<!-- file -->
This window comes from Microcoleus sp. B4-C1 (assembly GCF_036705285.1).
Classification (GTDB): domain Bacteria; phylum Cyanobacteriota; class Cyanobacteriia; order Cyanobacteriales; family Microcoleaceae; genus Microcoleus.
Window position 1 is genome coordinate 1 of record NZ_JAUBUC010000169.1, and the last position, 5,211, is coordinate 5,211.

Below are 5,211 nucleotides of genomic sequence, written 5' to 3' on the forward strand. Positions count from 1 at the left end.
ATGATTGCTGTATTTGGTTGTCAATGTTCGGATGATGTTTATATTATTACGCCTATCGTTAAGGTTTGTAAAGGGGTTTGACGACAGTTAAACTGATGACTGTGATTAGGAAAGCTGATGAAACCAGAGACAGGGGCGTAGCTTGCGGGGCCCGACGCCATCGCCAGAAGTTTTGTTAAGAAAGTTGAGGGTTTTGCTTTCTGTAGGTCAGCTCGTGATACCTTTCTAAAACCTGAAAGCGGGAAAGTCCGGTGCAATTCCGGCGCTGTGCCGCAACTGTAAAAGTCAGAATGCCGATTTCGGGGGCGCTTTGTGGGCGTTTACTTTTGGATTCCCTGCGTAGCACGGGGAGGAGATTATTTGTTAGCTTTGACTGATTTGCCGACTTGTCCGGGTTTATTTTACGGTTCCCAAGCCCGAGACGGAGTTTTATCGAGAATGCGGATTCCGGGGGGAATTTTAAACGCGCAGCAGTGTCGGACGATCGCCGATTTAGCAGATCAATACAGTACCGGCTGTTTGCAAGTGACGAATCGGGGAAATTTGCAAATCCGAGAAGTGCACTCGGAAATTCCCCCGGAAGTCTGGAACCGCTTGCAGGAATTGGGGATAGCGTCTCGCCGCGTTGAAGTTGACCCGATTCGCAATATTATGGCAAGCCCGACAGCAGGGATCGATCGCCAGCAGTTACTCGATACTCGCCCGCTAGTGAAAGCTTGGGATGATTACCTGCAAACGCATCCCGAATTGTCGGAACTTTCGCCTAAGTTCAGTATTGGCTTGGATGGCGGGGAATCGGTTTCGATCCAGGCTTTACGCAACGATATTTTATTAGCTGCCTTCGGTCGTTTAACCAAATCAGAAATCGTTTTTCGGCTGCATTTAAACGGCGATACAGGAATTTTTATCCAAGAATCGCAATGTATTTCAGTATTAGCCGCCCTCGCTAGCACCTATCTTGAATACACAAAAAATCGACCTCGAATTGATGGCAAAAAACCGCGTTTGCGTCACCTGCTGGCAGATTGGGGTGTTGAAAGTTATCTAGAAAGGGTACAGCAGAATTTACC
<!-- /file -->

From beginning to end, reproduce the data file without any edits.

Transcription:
This window comes from Microcoleus sp. B4-C1 (assembly GCF_036705285.1).
Classification (GTDB): domain Bacteria; phylum Cyanobacteriota; class Cyanobacteriia; order Cyanobacteriales; family Microcoleaceae; genus Microcoleus.
Window position 1 is genome coordinate 1 of record NZ_JAUBUC010000169.1, and the last position, 5,211, is coordinate 5,211.

Below are 5,211 nucleotides of genomic sequence, written 5' to 3' on the forward strand. Positions count from 1 at the left end.
ATGATTGCTGTATTTGGTTGTCAATGTTCGGATGATGTTTATATTATTACGCCTATCGTTAAGGTTTGTAAAGGGGTTTGACGACAGTTAAACTGATGACTGTGATTAGGAAAGCTGATGAAACCAGAGACAGGGGCGTAGCTTGCGGGGCCCGACGCCATCGCCAGAAGTTTTGTTAAGAAAGTTGAGGGTTTTGCTTTCTGTAGGTCAGCTCGTGATACCTTTCTAAAACCTGAAAGCGGGAAAGTCCGGTGCAATTCCGGCGCTGTGCCGCAACTGTAAAAGTCAGAATGCCGATTTCGGGGGCGCTTTGTGGGCGTTTACTTTTGGATTCCCTGCGTAGCACGGGGAGGAGATTATTTGTTAGCTTTGACTGATTTGCCGACTTGTCCGGGTTTATTTTACGGTTCCCAAGCCCGAGACGGAGTTTTATCGAGAATGCGGATTCCGGGGGGAATTTTAAACGCGCAGCAGTGTCGGACGATCGCCGATTTAGCAGATCAATACAGTACCGGCTGTTTGCAAGTGACGAATCGGGGAAATTTGCAAATCCGAGAAGTGCACTCGGAAATTCCCCCGGAAGTCTGGAACCGCTTGCAGGAATTGGGGATAGCGTCTCGCCGCGTTGAAGTTGACCCGATTCGCAATATTATGGCAAGCCCGACAGCAGGGATCGATCGCCAGCAGTTACTCGATACTCGCCCGCTAGTGAAAGCTTGGGATGATTACCTGCAAACGCATCCCGAATTGTCGGAACTTTCGCCTAAGTTCAGTATTGGCTTGGATGGCGGGGAATCGGTTTCGATCCAGGCTTTACGCAACGATATTTTATTAGCTGCCTTCGGTCGTTTAACCAAATCAGAAATCGTTTTTCGGCTGCATTTAAACGGCGATACAGGAATTTTTATCCAAGAATCGCAATGTATTTCAGTATTAGCCGCCCTCGCTAGCACCTATCTTGAATACACAAAAAATCGACCTCGAATTGATGGCAAAAAACCGCGTTTGCGTCACCTGCTGGCAGATTGGGGTGTTGAAAGTTATCTAGAAAGGGTACAGCAGAATTTACC